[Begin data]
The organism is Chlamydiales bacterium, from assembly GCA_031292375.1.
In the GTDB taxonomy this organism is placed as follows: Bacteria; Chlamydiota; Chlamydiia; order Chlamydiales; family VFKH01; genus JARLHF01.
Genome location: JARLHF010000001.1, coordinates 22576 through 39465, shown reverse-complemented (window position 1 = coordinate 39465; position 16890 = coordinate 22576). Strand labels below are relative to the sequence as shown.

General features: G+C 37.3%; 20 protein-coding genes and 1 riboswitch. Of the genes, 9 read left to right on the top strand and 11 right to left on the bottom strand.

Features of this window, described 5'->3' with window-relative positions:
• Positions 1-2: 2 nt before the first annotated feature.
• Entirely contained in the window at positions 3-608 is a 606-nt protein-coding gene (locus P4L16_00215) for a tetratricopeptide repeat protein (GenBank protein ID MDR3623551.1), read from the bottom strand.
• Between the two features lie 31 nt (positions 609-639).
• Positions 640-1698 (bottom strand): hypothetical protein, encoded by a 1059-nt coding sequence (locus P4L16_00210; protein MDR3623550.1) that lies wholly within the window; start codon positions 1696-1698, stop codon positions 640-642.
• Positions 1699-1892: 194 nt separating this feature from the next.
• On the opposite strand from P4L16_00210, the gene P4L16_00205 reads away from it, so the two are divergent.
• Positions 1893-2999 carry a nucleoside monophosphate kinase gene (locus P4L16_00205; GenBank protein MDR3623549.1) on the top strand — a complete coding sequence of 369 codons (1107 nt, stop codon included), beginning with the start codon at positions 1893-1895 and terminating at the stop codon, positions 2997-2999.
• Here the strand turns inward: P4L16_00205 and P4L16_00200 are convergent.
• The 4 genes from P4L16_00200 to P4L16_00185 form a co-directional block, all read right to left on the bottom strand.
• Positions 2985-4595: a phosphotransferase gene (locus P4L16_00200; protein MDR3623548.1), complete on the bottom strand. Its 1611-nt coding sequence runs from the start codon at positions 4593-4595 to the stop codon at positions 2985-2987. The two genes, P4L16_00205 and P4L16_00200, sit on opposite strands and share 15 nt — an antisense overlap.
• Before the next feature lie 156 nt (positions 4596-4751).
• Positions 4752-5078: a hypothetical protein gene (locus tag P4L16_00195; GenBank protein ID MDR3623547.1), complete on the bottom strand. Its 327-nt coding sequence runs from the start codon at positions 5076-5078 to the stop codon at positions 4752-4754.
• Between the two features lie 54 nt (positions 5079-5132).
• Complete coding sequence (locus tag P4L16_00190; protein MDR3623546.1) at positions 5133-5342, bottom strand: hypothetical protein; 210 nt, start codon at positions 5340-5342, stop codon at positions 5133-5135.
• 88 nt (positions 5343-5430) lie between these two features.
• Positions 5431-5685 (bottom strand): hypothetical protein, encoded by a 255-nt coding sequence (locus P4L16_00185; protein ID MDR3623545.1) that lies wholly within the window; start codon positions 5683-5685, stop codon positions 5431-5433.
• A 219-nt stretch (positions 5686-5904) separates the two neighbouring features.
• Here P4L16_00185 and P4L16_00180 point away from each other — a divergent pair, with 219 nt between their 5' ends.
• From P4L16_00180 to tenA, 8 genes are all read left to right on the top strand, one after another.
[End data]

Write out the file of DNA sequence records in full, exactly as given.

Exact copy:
The organism is Chlamydiales bacterium, from assembly GCA_031292375.1.
In the GTDB taxonomy this organism is placed as follows: Bacteria; Chlamydiota; Chlamydiia; order Chlamydiales; family VFKH01; genus JARLHF01.
Genome location: JARLHF010000001.1, coordinates 22576 through 39465, shown reverse-complemented (window position 1 = coordinate 39465; position 16890 = coordinate 22576). Strand labels below are relative to the sequence as shown.

General features: G+C 37.3%; 20 protein-coding genes and 1 riboswitch. Of the genes, 9 read left to right on the top strand and 11 right to left on the bottom strand.

Features of this window, described 5'->3' with window-relative positions:
• Positions 1-2: 2 nt before the first annotated feature.
• Entirely contained in the window at positions 3-608 is a 606-nt protein-coding gene (locus P4L16_00215) for a tetratricopeptide repeat protein (GenBank protein ID MDR3623551.1), read from the bottom strand.
• Between the two features lie 31 nt (positions 609-639).
• Positions 640-1698 (bottom strand): hypothetical protein, encoded by a 1059-nt coding sequence (locus P4L16_00210; protein MDR3623550.1) that lies wholly within the window; start codon positions 1696-1698, stop codon positions 640-642.
• Positions 1699-1892: 194 nt separating this feature from the next.
• On the opposite strand from P4L16_00210, the gene P4L16_00205 reads away from it, so the two are divergent.
• Positions 1893-2999 carry a nucleoside monophosphate kinase gene (locus P4L16_00205; GenBank protein MDR3623549.1) on the top strand — a complete coding sequence of 369 codons (1107 nt, stop codon included), beginning with the start codon at positions 1893-1895 and terminating at the stop codon, positions 2997-2999.
• Here the strand turns inward: P4L16_00205 and P4L16_00200 are convergent.
• The 4 genes from P4L16_00200 to P4L16_00185 form a co-directional block, all read right to left on the bottom strand.
• Positions 2985-4595: a phosphotransferase gene (locus P4L16_00200; protein MDR3623548.1), complete on the bottom strand. Its 1611-nt coding sequence runs from the start codon at positions 4593-4595 to the stop codon at positions 2985-2987. The two genes, P4L16_00205 and P4L16_00200, sit on opposite strands and share 15 nt — an antisense overlap.
• Before the next feature lie 156 nt (positions 4596-4751).
• Positions 4752-5078: a hypothetical protein gene (locus tag P4L16_00195; GenBank protein ID MDR3623547.1), complete on the bottom strand. Its 327-nt coding sequence runs from the start codon at positions 5076-5078 to the stop codon at positions 4752-4754.
• Between the two features lie 54 nt (positions 5079-5132).
• Complete coding sequence (locus tag P4L16_00190; protein MDR3623546.1) at positions 5133-5342, bottom strand: hypothetical protein; 210 nt, start codon at positions 5340-5342, stop codon at positions 5133-5135.
• 88 nt (positions 5343-5430) lie between these two features.
• Positions 5431-5685 (bottom strand): hypothetical protein, encoded by a 255-nt coding sequence (locus P4L16_00185; protein ID MDR3623545.1) that lies wholly within the window; start codon positions 5683-5685, stop codon positions 5431-5433.
• A 219-nt stretch (positions 5686-5904) separates the two neighbouring features.
• Here P4L16_00185 and P4L16_00180 point away from each other — a divergent pair, with 219 nt between their 5' ends.
• From P4L16_00180 to tenA, 8 genes are all read left to right on the top strand, one after another.